Last week I went on one of the Long Island City Community Boat House's free sunset kayaking trips on the East River. (Contrary to the concern of friends and loved ones, the water of the East River is not nearly as toxic or smelly as you might think). Long Island City is an Astoria-adjacent neighborhood. Like many New York neighborhoods, it's hard to tell quite where Long Island City ends and Astoria begins. I've had apartments that received mail both with "Long Island City" and "Astoria" in the city line of the address almost indiscriminately. At any rate, Long Island City has Astoria beat in at least one arena (well two if you count the number of community boathouses loaning out free kayaks): the proliferation of incredibly expensive, very tall, condo buildings. Apparently, when there's a nice view of Manhattan at sunset, it's perfectly reasonable to charge $2,500 a month for a studio in Queens. To their credit, these condos also all provide fancy gyms in the building. I would probably be a much healthier person if this amenity was at all an enticement.
The sunset paddle was lovely, but unfortunately I couldn't bring my camera because I was concerned for its safety in the choppy water (it was a particularly windy day, and there are normal ocean currents to contend with). I had fully intended to go back to the Long Island City piers, which the big condo buildings have lovingly outfitted with really nice lounging benches, in order to take better "sunset over Manhattan" pictures from the nice dry dock. But then the best laid plans always go awry, and I haven't quite made it back over there. (In my defense, despite being neighborhood neighbors, because of my position in Astoria, it would still take me a good 45 minutes to walk there.) For a substitute, here's a sunset picture of Manhattan across from Long Island City taken by some unknown internet person. It even looks like it was taken from the river, so I'm going to say the photographer was a kayaker:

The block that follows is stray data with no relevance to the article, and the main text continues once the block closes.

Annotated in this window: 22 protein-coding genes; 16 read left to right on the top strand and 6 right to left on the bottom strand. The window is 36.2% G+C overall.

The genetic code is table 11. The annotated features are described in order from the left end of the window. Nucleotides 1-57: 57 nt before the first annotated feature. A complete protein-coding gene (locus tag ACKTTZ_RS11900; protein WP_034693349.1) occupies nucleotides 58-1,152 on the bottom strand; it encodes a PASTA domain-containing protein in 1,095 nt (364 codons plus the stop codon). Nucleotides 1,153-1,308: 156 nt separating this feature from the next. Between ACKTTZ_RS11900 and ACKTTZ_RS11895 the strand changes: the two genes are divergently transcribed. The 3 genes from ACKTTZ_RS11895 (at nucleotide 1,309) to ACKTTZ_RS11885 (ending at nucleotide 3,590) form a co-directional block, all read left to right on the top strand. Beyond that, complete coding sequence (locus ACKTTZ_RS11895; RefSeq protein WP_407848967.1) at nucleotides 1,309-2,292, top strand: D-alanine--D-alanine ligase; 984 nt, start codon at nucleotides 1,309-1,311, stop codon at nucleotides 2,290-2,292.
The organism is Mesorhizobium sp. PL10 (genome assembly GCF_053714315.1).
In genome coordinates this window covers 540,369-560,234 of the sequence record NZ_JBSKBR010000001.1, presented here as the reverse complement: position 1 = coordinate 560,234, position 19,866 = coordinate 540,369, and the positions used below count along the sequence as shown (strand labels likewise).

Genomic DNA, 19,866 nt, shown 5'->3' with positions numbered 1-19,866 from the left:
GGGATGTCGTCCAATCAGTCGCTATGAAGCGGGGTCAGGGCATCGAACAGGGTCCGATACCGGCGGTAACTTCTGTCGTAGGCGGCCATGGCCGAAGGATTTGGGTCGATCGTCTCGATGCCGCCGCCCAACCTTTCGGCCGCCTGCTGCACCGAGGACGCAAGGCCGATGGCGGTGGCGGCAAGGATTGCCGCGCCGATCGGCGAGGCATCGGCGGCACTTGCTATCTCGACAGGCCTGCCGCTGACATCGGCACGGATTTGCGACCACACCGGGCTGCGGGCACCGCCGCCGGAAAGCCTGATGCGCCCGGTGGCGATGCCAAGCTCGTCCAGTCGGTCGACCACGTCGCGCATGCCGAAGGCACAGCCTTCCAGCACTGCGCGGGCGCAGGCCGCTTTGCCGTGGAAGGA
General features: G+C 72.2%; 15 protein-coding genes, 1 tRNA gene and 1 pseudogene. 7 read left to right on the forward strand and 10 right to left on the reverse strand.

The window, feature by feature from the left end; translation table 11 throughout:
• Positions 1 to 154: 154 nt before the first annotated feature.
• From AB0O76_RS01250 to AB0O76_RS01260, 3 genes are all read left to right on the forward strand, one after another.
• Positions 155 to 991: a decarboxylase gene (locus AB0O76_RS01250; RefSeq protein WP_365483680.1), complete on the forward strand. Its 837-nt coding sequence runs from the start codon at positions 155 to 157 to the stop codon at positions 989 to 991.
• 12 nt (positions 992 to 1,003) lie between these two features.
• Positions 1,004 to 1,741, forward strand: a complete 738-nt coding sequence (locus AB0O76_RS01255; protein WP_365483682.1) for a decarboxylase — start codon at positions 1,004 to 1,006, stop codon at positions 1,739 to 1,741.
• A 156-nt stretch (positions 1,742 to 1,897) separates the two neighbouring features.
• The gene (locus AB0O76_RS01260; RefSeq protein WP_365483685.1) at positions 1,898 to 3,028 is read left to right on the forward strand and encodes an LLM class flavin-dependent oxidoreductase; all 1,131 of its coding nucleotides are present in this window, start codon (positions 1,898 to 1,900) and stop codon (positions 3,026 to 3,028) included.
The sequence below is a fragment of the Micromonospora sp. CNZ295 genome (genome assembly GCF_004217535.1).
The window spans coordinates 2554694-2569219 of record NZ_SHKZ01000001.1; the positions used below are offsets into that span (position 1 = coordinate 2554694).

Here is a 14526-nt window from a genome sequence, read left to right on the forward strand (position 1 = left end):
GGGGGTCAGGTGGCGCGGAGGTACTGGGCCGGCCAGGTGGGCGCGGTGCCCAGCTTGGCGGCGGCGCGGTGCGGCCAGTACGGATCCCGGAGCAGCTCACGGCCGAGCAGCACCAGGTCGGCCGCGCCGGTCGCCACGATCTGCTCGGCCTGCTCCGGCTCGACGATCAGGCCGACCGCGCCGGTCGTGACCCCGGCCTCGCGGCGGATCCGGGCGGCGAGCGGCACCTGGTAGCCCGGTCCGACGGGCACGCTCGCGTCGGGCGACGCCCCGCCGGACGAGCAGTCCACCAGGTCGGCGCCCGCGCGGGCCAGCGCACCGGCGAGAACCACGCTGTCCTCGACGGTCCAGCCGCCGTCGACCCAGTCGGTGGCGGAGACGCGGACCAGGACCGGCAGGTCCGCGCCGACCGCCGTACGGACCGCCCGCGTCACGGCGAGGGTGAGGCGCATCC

You certainly don't get that sort of view from a high-priced ocean view condo in Manhattan.
Our kayaking trip took us from Long Island City down to Greenpoint, Brooklyn. A feat that would have taken me at least 45 minutes and two bus transfers if attempted on land. We got ice cream at a local ice cream shop in Greenpoint (another fine New York neighborhood worthy of its own blog, if not for the fact that it's radioactive). After the ease of the trip, particularly the return trip when we were basically just letting the current carry us home, it was really clear to me just how much easier traversing the river by kayak is over public transportation. Now if only it were possible to paddle to work on those unfortunate days when there are problems with the N train, I'd be set. I'd also soon have Michael Phelps' shoulder muscles.